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Carl Brewer: The state of Wichita, 2013

Much like President Barack Obama in his recent inaugural address, Wichita Mayor Carl Brewer displayed his collectivist instincts in his "State of the City" address for 2013. His speech, as prepared, may be read here. Opening, the mayor said "Wichita has overcome great challenges in the past and will overcome these as well, but we’ll need to work together." Near the close, the mayor said "THE TIME FOR ACTION IS NOW! We have reached a point where we MUST come together as a community, and create a plan that defines our priorities and the City we are to become." And…
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Wichita STAR bonds project not good for capitalism

Tomorrow the Wichita City Council considers approval of the project plan for a STAR bonds project in Wichita. The formation of the district has already been approved. This action by the council will consider the development plan and the actual authorization to spend money. If approved, the city will proceed under the State of Kansas STAR bonds program. The city will sell bonds and turn over the proceeds to the developer. As bond payments become due, sales tax revenue will make the payments. It's only the increment in sales tax that is eligible to be diverted to bond payments. This…
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Kansas STAR bonds vote tests beliefs in capitalism, economic freedom

An upcoming vote in the Kansas Legislature, possibly today, will let Kansans know who is truly in favor of economic freedom, limited government, and free market capitalism -- and who favors crony capitalism instead. The bill is Senate Substitute for HB2382: AN ACT concerning economic development; concerning the STAR bonds financing act; relating to the provisions regarding STAR bond projects; extending the sunset date. Under current law, the Kansas STAR bonds program will expire on July 1, 2012. This bill extends the program's life for five years. The STAR bonds program allows increases in sales tax revenue to be directed…
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Political cronyism has become the way

"A society whose businesses engage in cronyism instead of serving people will not be prosperous, and in America it is clear that cronyism is becoming a more common choice," writes Sam Patterson at EconomicFreedom.org. Cronyism is the practice of seeking business success through government rather than through markets. The difference is that business succeeds in the market by providing goods and services that people are willing to buy. Political cronyism, on the other hand, results in people being forced to buy from, or to otherwise involuntarily subsidize, certain business firms that have succeeded in the political arena. In Kansas, despite…
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Wichita to hold public hearing, again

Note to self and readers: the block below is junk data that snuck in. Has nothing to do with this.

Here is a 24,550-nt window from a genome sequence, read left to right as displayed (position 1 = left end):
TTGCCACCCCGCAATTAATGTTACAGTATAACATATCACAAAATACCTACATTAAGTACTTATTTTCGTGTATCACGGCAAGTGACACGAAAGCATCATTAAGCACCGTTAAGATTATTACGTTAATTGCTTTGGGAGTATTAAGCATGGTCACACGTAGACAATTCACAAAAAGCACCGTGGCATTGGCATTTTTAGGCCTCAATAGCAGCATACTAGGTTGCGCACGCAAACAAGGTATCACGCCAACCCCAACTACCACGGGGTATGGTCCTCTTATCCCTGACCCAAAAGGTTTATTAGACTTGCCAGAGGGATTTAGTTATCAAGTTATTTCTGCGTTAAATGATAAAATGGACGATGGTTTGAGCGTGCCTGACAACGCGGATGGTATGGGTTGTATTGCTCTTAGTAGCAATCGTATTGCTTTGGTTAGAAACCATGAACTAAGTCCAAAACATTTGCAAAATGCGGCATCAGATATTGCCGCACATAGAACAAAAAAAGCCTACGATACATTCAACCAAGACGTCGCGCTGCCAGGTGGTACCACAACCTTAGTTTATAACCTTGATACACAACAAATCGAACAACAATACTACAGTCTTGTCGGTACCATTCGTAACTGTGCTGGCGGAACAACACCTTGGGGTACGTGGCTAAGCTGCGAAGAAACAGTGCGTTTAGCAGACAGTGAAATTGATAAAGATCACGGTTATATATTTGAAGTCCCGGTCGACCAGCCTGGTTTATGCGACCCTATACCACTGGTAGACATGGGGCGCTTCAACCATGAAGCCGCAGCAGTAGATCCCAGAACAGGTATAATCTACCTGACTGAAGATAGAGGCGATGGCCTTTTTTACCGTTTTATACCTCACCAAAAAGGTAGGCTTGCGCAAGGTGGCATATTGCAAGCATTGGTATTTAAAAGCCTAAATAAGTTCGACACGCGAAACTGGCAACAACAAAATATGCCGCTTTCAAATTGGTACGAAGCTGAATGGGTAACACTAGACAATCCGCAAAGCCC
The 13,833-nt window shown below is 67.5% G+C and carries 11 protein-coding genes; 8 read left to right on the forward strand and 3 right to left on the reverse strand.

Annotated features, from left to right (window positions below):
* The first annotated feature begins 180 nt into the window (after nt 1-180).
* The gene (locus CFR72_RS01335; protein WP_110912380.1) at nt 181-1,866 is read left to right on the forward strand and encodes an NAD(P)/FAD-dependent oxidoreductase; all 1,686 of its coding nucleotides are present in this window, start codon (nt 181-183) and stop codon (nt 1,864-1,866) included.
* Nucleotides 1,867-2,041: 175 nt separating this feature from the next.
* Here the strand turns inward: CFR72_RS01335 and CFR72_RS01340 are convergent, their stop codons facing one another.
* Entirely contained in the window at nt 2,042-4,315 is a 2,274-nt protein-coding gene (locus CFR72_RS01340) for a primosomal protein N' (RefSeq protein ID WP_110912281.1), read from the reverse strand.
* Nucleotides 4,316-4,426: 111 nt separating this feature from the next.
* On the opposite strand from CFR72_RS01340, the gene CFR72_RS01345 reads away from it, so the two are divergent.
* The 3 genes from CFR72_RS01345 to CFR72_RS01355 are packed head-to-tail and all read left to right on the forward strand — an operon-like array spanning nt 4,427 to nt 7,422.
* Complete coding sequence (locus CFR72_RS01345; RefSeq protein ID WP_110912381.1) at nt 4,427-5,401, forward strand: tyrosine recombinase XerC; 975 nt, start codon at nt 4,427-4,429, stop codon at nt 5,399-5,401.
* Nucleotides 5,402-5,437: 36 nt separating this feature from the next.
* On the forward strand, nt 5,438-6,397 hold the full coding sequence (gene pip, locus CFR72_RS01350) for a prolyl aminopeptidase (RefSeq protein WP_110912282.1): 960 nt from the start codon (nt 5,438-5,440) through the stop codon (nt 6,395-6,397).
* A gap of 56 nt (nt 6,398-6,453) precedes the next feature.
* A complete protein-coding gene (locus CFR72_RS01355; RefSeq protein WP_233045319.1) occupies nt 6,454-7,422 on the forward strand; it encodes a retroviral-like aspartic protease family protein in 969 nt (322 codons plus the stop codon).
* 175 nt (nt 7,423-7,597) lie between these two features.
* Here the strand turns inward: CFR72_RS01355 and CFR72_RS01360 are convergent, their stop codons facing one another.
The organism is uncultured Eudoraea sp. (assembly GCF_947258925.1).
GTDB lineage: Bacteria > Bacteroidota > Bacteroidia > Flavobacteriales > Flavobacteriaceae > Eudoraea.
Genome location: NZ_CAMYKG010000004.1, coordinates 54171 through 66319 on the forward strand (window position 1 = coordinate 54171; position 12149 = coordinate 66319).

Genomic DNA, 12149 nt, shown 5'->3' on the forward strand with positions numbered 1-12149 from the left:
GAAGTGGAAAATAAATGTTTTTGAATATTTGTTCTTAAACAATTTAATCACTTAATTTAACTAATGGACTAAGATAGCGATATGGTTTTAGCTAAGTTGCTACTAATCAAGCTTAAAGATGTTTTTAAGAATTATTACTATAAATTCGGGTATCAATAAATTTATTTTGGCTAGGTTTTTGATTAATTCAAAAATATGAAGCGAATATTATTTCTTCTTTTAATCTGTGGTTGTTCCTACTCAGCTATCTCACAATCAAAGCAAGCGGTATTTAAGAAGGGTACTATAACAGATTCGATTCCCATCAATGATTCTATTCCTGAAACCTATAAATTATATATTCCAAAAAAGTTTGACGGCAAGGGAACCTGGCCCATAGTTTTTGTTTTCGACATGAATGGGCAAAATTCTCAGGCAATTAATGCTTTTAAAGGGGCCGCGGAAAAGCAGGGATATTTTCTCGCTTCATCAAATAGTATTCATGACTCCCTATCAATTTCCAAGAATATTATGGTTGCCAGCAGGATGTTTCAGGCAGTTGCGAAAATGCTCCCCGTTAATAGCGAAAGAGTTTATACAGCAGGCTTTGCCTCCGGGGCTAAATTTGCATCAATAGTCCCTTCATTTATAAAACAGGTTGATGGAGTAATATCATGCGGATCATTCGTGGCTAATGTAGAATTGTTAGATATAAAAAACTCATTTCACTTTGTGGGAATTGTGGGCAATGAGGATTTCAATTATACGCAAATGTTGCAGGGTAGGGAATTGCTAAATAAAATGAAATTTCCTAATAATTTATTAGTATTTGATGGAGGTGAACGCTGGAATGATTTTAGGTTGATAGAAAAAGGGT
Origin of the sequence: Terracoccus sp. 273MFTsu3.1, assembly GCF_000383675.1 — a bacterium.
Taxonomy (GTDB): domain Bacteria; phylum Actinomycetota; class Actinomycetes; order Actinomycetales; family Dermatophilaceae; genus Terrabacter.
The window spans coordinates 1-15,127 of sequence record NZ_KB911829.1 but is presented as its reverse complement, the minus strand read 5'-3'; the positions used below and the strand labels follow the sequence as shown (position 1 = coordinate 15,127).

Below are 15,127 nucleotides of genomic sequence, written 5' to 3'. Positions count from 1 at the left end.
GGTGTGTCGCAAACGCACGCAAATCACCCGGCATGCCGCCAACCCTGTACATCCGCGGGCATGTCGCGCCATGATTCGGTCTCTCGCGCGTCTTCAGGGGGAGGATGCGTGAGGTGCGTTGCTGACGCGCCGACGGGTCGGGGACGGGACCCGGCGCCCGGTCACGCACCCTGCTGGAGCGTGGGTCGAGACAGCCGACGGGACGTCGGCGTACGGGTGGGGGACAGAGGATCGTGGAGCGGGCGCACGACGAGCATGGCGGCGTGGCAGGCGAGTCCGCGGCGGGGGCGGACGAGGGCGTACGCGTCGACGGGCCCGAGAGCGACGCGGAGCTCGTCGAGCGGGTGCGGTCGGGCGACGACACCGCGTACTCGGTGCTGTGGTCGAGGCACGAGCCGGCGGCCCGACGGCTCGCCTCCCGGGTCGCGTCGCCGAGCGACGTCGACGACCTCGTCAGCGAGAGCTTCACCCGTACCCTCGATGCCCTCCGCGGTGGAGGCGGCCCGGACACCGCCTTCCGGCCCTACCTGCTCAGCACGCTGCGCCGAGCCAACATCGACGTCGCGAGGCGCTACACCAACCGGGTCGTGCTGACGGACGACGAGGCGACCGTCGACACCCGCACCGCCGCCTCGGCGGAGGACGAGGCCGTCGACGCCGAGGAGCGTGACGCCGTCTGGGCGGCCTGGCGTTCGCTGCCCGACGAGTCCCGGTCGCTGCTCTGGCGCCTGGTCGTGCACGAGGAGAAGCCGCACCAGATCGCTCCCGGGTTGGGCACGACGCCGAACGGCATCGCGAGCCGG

On Tuesday the Wichita City Council will consider whether to set June 5th as the date to re-hold the public hearing on the K-96 Greenwich STAR Bond District Plan. The council held a public hearing on this matter in February, but there was a mistake in the ordinance accompanying the original public hearing. Therefore, the need for the second public hearing. I find myself torn, not wanting to root for the competent administration of bad policies. But Wichita seems to have administrative difficulties implementing the bad programs it has passed. A history of blunders, and worse This is not the…
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In Kansas, STAR bonds vote uplifted cronyism over capitalism

Recently both chambers of the Kansas Legislature passed similar bills authorizing a five year extension of the Kansas STAR bonds program. In the House the bill passed 92 to 31. In the Senate the vote was 27 to 13. The STAR bonds program provides a way to redirect sales taxes to project developers instead of the state treasury, which is where most people think taxes go -- or should go. Not so with STAR bonds. In the words of the Kansas Department of Commerce, the program offers "municipalities the opportunity to issue bonds to finance the development of major commercial,…
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Kansas STAR bonds vote a test for capitalism

Update: The bill passed in the House of Representatives 92 to 31. A similar bill passed in the Senate 27 to 13. An upcoming vote in the Kansas House of Representatives will let Kansans know who is truly in favor of economic freedom, limited government, and free market capitalism -- and who favors crony capitalism instead. The bill is HR 2561: Extension of the STAR bonds financing act sunset provision regarding STAR bond projects. Under current law, the Kansas STAR bonds program will expire on July 1, 2012. This bill extends the program's life for five years. The STAR bonds…